The action is one of a string of protests that have followed a major civil disobedience at the Capitol Power Plant in Washington, D.C. in March. That protest resulted in House of Representatives Speaker Nancy Pelosi and Senate Majority Leader Harry Reid directing Capitol staff to switch the plant to cleaner natural gas by the end of 2009.

Emboldened by the success of that event, other protests of coal plants have occurred in West Virginia, Virginia, North

one of 44 folks young & old arrested

one of 44 folks young & old arrested. photo by Melanie Smith

Carolina, Kentucky, and other states since then, with more planned for this summer.

The event’s organizers and supporters declared the protest a victory, saying the sacrifice made by these ordinary Tar Heels and other Americans is the kind of commitment needed to convince our leaders to act immediately to address the clear danger coal-fired posed by power plants to our environment and economy.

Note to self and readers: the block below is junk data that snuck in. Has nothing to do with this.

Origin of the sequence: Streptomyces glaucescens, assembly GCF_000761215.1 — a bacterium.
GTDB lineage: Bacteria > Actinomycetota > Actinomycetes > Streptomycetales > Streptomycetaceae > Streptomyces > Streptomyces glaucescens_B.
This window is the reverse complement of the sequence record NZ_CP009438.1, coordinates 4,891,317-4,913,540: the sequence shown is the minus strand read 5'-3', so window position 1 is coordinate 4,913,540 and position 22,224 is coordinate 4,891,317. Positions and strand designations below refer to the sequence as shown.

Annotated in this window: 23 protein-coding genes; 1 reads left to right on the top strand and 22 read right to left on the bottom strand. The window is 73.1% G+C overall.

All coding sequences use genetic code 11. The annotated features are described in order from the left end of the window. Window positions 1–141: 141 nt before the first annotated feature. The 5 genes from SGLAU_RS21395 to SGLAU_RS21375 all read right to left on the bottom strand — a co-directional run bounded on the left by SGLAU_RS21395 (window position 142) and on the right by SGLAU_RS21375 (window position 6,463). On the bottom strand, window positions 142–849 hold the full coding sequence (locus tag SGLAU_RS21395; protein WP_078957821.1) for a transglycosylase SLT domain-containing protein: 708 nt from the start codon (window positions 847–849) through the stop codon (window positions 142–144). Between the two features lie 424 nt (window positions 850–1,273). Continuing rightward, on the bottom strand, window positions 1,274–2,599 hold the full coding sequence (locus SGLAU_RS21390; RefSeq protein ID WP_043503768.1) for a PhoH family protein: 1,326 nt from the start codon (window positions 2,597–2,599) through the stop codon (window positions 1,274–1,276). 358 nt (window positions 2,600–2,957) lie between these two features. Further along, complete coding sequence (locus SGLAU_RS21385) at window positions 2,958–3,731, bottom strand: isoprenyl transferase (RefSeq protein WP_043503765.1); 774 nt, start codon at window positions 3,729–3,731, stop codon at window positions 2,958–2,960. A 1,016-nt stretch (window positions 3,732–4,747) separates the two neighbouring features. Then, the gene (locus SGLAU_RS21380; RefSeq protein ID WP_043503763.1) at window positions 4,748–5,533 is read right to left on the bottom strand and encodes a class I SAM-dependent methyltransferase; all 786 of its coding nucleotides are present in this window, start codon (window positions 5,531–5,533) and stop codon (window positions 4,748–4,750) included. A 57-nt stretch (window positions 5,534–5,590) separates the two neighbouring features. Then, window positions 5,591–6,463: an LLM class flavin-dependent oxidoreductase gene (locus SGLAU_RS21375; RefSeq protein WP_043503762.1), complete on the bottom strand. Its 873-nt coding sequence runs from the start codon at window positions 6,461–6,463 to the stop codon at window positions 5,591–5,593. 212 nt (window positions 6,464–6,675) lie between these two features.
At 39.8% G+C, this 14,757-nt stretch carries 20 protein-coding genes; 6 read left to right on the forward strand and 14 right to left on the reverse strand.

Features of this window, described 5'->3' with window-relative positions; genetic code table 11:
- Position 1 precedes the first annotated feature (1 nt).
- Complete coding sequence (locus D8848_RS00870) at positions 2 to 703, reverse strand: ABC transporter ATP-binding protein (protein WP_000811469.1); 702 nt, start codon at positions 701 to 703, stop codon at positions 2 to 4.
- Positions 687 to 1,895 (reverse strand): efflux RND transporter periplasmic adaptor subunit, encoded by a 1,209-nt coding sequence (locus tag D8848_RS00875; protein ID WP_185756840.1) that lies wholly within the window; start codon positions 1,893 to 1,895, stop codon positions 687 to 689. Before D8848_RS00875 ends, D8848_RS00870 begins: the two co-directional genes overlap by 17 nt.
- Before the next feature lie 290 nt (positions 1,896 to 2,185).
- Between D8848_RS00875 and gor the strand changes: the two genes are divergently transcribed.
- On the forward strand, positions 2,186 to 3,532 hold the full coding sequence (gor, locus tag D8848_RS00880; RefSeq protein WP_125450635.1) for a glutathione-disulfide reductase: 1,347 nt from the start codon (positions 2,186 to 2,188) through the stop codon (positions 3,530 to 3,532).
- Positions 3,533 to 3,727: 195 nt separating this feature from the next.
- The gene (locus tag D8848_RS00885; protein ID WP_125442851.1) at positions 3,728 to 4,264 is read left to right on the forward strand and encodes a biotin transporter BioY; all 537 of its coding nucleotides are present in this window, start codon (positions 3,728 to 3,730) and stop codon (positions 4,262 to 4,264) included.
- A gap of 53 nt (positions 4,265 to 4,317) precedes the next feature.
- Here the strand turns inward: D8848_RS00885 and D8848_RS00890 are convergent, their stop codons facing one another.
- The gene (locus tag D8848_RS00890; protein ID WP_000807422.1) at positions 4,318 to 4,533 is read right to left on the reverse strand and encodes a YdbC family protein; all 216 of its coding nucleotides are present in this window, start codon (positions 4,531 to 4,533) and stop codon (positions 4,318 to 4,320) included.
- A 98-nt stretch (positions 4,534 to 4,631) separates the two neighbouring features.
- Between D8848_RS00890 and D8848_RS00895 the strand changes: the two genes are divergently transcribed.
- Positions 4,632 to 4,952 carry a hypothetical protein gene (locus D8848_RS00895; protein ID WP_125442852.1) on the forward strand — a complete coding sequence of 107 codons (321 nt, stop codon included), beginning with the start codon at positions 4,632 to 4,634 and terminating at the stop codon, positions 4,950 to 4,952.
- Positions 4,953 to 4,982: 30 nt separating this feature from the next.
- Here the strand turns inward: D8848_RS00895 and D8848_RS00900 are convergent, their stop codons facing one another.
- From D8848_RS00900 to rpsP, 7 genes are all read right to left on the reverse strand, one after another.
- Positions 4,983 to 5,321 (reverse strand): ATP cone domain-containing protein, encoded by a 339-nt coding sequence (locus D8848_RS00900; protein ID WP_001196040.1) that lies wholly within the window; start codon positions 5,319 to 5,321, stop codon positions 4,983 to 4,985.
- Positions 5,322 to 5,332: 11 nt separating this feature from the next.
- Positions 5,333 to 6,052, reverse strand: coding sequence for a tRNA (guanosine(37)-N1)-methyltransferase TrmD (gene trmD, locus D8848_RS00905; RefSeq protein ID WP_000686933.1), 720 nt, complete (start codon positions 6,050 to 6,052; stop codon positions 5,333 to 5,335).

“Stopping Cliffside is the best thing North Carolina can do to help stop global warming,” said Dr. James Hansen, one of the country’s leading climate scientists.

Last week the Environmental Protection Agency ruled that greenhouse gases like carbon dioxide endanger public health and welfare, setting the stage for strict government regulation.

Dirty energy sources like coal are bad for the economy. A study by Dr. John Blackburn, retired chair of the Duke University Economics Department, found that completing the Cliffside plant and four nuclear facilities proposed in North Carolina would cause the state’s utility rates to jump 50-100 percent. He also confirmed that any additional demand for the electricity in North Carolina can be met by efficiency measures alone.

The findings are supported by a flurry of research showing clean energy is the smart investment for the country’s economy as well as the environment. For example, a recent University of Massachusetts study found investing in clean energy projects like wind power and mass transit creates three to four times more jobs than the same expenditure in the coal industry. Other studies have shown that global warming will soon cost Americans an average of $2000 per family per year as a result of impacts like rising sea level, coastline erosion, extreme weather, floods, and droughts.